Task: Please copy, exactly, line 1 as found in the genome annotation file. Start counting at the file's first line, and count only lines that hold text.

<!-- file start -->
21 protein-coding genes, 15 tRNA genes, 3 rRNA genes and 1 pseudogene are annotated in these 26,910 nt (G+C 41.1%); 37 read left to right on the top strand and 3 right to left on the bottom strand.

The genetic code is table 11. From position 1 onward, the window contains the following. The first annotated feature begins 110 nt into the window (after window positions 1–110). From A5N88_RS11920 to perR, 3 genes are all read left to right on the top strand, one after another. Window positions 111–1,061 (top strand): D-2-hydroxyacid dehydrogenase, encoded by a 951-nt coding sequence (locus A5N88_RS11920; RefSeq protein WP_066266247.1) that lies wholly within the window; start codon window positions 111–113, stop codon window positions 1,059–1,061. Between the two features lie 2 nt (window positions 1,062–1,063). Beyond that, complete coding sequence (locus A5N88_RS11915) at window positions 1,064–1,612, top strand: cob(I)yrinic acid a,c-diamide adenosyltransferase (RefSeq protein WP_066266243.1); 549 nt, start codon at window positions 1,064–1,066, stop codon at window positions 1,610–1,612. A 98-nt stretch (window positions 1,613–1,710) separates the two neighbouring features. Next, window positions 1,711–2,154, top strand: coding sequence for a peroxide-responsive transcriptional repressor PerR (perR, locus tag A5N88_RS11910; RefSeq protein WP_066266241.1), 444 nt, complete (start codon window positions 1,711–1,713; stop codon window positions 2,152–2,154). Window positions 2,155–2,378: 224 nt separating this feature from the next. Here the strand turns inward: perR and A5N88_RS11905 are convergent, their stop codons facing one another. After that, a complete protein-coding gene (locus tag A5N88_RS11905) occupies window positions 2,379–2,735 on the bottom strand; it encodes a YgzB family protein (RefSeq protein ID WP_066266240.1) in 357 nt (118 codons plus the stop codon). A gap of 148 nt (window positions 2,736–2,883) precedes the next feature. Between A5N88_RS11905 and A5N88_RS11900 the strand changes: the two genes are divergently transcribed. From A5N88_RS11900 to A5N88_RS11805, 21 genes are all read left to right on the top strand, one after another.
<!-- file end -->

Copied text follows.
21 protein-coding genes, 15 tRNA genes, 3 rRNA genes and 1 pseudogene are annotated in these 26,910 nt (G+C 41.1%); 37 read left to right on the top strand and 3 right to left on the bottom strand.